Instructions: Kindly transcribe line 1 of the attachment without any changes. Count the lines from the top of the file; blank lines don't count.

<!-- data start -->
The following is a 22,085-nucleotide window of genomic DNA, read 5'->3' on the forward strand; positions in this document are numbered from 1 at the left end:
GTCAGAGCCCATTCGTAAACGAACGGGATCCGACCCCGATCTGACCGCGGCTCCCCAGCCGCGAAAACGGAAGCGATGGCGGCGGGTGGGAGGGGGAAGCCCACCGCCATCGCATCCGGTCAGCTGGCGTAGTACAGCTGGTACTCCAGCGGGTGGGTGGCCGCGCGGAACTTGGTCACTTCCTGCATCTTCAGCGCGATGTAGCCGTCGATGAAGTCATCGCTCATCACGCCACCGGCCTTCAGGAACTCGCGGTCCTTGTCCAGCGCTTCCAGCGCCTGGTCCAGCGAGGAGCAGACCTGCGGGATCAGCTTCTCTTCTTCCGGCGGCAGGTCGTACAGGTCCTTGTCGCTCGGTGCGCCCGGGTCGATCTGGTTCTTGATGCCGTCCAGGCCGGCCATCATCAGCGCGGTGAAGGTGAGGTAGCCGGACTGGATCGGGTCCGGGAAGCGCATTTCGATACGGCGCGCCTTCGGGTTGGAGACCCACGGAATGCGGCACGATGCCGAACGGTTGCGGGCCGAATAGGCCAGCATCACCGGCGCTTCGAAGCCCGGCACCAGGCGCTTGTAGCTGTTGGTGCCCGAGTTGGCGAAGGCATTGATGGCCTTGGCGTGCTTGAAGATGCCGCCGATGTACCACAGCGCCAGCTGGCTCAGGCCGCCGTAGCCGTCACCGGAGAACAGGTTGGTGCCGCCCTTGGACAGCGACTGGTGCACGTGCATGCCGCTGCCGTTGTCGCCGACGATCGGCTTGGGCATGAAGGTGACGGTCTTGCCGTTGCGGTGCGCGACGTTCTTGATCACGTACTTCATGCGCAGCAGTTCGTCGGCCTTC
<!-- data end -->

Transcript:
The following is a 22,085-nucleotide window of genomic DNA, read 5'->3' on the forward strand; positions in this document are numbered from 1 at the left end: